it looks like they have settled. The relevant results for "B class" are:
 The winning team finished in 8hrs 55mins 53sec.
 Chris Owens & Mike Hynd (both Ranelagh)
 70th position with a time of 11hrs 08mins 27sec
 Alastair Sinclair (Ranelagh) & Dave Fussell
 87th position with a time of 11hrs 32mins 39sec
 There were 190 teams that completed the course, and it looks like there were
 31 retired teams. 

 Eleanor adds her impressions:
 "What is a soft southerner like me doing competing (or, more accurately,
 participating) in a mountain marathon like the KIMM, you may be asking?
 After all, there aren't many steep heather slopes in Richmond Park; and I
 have yet to need a compass to find my way around it.
 Well, in my case I was asked to *volunteer* at the very end of a good
 three-course meal, when there wasn't much wine left in the bottle.  Also,
 this was back in March, when London marathon training was going well, and I
 was deluded by improbable visions of a new, improved and fit self.  By the
 end of a summer and autumn suffering from achilles tendonitis and shin
 splints, I knew better; but pulling out seemed too feeble.  So my partner,
 Sean, and I set off for Scotland, with the aim of getting round, and
 improving our navigation.
 Well, we did get round, though we certainly didn't match the achievements of
 the other Ranelites out on the hills.  Sean and I entered the "C" class,
 where the course is "only" 42 kms (as the crow flies) over the two days.
 Which doesn't sound too demanding.  But the terrain was gruelling: not only
 hilly, but either boggy or heathery, with big tussocks that were difficult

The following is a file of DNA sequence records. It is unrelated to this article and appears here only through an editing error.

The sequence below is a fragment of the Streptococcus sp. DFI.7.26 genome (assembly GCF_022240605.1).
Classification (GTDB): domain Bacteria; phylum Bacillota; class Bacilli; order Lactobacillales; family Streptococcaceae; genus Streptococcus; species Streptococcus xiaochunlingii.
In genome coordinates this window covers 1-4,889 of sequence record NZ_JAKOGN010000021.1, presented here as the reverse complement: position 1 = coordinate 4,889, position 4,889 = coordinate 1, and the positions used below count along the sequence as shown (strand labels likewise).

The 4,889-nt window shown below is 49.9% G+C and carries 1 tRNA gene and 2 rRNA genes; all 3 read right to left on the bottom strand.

to run on.  So we walked, mostly - the rest of the time, I spent falling
 over.  There were no paths to speak of.  At the end of the weekend, our
 results were *modest* (and that's being kind): team no. 192 of 241 - or 28th
 out of the 46 mixed teams which finished, which sounds a little more
 respectable.  But yes, it was hard! - for me, at any rate: my KIMM partner
 breezed round dispensing good cheer and sports drinks in equal measure.
 The national park in which it took place was bleak and featureless; there
 were no paths to speak of.  The weather was fairly kind, however; we had
 some heavy or prolonged showers on day 1, and a few on day 2, but there was
 very little mist and generally good visibility, which certainly helped our
 navigation.  Which wasn't too disastrous, on the whole - we were not as sure
 or quick as many, but we only really had one very poor leg and we followed
 bearings with a fair degree of success and lots of surprised pleasure when
 the compass took us to the right point. We probably lost time by trying to
 navigate *properly* - if we had followed the motorway line of C class teams